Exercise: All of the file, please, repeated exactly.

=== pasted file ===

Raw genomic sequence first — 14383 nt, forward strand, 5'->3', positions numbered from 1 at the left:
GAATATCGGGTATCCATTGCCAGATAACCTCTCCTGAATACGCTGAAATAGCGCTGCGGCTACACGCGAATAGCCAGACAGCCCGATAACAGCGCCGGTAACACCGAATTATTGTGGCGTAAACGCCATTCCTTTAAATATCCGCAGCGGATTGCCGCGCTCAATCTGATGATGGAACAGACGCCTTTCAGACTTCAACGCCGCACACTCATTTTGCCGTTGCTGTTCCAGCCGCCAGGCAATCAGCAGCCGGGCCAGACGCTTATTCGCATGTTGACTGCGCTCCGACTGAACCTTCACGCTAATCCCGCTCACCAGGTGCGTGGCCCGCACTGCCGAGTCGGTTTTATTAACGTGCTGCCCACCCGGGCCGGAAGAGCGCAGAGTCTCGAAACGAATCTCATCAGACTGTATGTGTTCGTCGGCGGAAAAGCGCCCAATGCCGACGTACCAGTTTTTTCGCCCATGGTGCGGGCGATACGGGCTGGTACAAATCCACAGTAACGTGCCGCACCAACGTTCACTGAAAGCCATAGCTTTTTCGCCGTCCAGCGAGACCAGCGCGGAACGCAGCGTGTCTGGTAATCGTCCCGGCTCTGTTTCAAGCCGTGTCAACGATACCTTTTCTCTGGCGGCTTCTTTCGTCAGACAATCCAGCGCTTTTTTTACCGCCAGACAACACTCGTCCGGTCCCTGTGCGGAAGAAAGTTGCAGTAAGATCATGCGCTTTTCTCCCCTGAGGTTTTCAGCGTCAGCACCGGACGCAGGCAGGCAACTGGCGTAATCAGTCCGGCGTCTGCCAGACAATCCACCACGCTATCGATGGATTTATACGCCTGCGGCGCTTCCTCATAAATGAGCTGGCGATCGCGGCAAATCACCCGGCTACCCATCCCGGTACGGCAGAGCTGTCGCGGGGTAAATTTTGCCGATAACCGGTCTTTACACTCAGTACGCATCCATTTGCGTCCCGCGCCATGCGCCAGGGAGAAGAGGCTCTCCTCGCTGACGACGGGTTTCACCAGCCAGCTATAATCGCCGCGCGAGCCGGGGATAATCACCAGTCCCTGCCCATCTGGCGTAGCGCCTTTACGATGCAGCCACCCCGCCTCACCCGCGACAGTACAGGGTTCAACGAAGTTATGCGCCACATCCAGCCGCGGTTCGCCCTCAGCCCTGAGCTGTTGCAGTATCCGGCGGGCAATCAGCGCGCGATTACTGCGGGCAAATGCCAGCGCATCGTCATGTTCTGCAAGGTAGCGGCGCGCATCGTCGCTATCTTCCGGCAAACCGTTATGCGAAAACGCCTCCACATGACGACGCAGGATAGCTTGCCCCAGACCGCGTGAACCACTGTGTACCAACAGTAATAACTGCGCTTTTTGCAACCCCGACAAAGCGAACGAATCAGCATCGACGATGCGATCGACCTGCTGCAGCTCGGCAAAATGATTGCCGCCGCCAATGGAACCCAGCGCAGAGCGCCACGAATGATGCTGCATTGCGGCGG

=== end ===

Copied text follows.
Raw genomic sequence first — 14383 nt, forward strand, 5'->3', positions numbered from 1 at the left:
GAATATCGGGTATCCATTGCCAGATAACCTCTCCTGAATACGCTGAAATAGCGCTGCGGCTACACGCGAATAGCCAGACAGCCCGATAACAGCGCCGGTAACACCGAATTATTGTGGCGTAAACGCCATTCCTTTAAATATCCGCAGCGGATTGCCGCGCTCAATCTGATGATGGAACAGACGCCTTTCAGACTTCAACGCCGCACACTCATTTTGCCGTTGCTGTTCCAGCCGCCAGGCAATCAGCAGCCGGGCCAGACGCTTATTCGCATGTTGACTGCGCTCCGACTGAACCTTCACGCTAATCCCGCTCACCAGGTGCGTGGCCCGCACTGCCGAGTCGGTTTTATTAACGTGCTGCCCACCCGGGCCGGAAGAGCGCAGAGTCTCGAAACGAATCTCATCAGACTGTATGTGTTCGTCGGCGGAAAAGCGCCCAATGCCGACGTACCAGTTTTTTCGCCCATGGTGCGGGCGATACGGGCTGGTACAAATCCACAGTAACGTGCCGCACCAACGTTCACTGAAAGCCATAGCTTTTTCGCCGTCCAGCGAGACCAGCGCGGAACGCAGCGTGTCTGGTAATCGTCCCGGCTCTGTTTCAAGCCGTGTCAACGATACCTTTTCTCTGGCGGCTTCTTTCGTCAGACAATCCAGCGCTTTTTTTACCGCCAGACAACACTCGTCCGGTCCCTGTGCGGAAGAAAGTTGCAGTAAGATCATGCGCTTTTCTCCCCTGAGGTTTTCAGCGTCAGCACCGGACGCAGGCAGGCAACTGGCGTAATCAGTCCGGCGTCTGCCAGACAATCCACCACGCTATCGATGGATTTATACGCCTGCGGCGCTTCCTCATAAATGAGCTGGCGATCGCGGCAAATCACCCGGCTACCCATCCCGGTACGGCAGAGCTGTCGCGGGGTAAATTTTGCCGATAACCGGTCTTTACACTCAGTACGCATCCATTTGCGTCCCGCGCCATGCGCCAGGGAGAAGAGGCTCTCCTCGCTGACGACGGGTTTCACCAGCCAGCTATAATCGCCGCGCGAGCCGGGGATAATCACCAGTCCCTGCCCATCTGGCGTAGCGCCTTTACGATGCAGCCACCCCGCCTCACCCGCGACAGTACAGGGTTCAACGAAGTTATGCGCCACATCCAGCCGCGGTTCGCCCTCAGCCCTGAGCTGTTGCAGTATCCGGCGGGCAATCAGCGCGCGATTACTGCGGGCAAATGCCAGCGCATCGTCATGTTCTGCAAGGTAGCGGCGCGCATCGTCGCTATCTTCCGGCAAACCGTTATGCGAAAACGCCTCCACATGACGACGCAGGATAGCTTGCCCCAGACCGCGTGAACCACTGTGTACCAACAGTAATAACTGCGCTTTTTGCAACCCCGACAAAGCGAACGAATCAGCATCGACGATGCGATCGACCTGCTGCAGCTCGGCAAAATGATTGCCGCCGCCAATGGAACCCAGCGCAGAGCGCCACGAATGATGCTGCATTGCGGCGG